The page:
Ears can help identify criminals, says study
London: In a finding that can make identification of criminals easier, a study has found that external ears of different persons, even if related, are never exactly the same and remained unchanged till the age of 60.
According to a study conducted by the anthropology department of Dr H S Gour Central University in Madhya Pradesh, external ear of different persons are never exactly the same and the left and right ears of the same person are distinctly different.
"We found that the shape and size of the external ear of one individual is different from another, whether related or not, and the left and right ears of the same person are also different. The study was carried out on more than 1,000 people," forensic anthropologist Ruma Purkait said.
The external ear can be used to identify a criminal because the fingerprint are not always available at the scene of the crime and a forensic expert has to depend on images usually acquired through surveillance camera. But personal identification from facial images has its own drawbacks like effect of ageing, facial expression, disguise with artificial beard, moustache, sun glasses etc, she said.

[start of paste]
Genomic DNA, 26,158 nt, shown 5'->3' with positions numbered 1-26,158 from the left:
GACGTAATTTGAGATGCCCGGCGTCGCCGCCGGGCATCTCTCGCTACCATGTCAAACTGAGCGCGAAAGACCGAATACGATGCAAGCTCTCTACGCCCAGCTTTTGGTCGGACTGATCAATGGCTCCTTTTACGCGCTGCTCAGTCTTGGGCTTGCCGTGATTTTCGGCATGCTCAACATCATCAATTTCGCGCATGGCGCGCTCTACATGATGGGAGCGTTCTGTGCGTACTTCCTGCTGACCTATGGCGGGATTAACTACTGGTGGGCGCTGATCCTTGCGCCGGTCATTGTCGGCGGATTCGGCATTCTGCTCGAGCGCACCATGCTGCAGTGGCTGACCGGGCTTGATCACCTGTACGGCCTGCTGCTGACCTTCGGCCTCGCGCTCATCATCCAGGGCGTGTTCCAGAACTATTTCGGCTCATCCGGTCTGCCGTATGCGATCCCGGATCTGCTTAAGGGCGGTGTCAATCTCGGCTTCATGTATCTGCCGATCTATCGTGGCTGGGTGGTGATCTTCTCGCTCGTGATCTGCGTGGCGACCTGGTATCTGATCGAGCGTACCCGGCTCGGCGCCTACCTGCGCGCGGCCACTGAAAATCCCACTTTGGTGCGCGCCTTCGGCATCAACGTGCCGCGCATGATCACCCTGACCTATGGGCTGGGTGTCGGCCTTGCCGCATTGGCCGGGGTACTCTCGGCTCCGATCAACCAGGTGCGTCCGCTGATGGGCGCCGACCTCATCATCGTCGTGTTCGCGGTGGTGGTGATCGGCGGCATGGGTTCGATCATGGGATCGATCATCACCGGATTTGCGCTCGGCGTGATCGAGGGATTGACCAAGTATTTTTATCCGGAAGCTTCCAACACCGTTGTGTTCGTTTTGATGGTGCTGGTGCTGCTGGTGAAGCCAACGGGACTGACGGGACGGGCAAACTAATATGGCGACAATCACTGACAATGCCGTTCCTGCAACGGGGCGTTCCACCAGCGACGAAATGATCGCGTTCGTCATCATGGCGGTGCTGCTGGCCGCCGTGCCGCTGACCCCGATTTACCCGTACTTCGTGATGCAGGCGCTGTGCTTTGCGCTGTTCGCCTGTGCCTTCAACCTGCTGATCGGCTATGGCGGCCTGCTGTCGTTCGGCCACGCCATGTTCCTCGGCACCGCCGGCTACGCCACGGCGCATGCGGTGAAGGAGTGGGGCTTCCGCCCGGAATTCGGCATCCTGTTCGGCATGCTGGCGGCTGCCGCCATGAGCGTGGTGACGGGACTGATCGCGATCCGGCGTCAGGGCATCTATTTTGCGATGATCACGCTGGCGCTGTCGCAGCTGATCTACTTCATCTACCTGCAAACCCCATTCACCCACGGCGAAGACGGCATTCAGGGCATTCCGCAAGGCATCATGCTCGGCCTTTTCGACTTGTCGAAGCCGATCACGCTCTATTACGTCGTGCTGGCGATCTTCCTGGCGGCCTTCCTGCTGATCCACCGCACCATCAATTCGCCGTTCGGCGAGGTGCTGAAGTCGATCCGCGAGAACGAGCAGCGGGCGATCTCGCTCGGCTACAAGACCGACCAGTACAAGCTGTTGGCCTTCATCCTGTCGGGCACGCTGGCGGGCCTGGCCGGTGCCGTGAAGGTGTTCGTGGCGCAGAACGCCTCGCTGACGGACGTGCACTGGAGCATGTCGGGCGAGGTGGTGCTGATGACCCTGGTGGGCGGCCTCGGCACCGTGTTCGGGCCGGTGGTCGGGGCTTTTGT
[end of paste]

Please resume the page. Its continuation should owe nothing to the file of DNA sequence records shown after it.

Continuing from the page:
"So this feature (external ear) can be used as an alternative tool for identification of an individual. More studies are being carried out in this regard as it answers the drawbacks associated with fingerprint or facial photograph," she said.
Based on the findings, which was published in International Plastic Surgery Journal, IIT-Kanpur has developed a software which can do ear analysis for developing an external ear database, she said.
As per the study, the ear stops growing after 14 years in case of girls and 15 years in case of boys. Once a person attains 60 years, the ear starts elongating due to loss of elasticity.
"Since constancy over time is one of the essential trait of identification, the study emphasised that the ear can be used as an identification tool with a ceiling age of 60 years after which they need to update their data from time to time," Purkait said.
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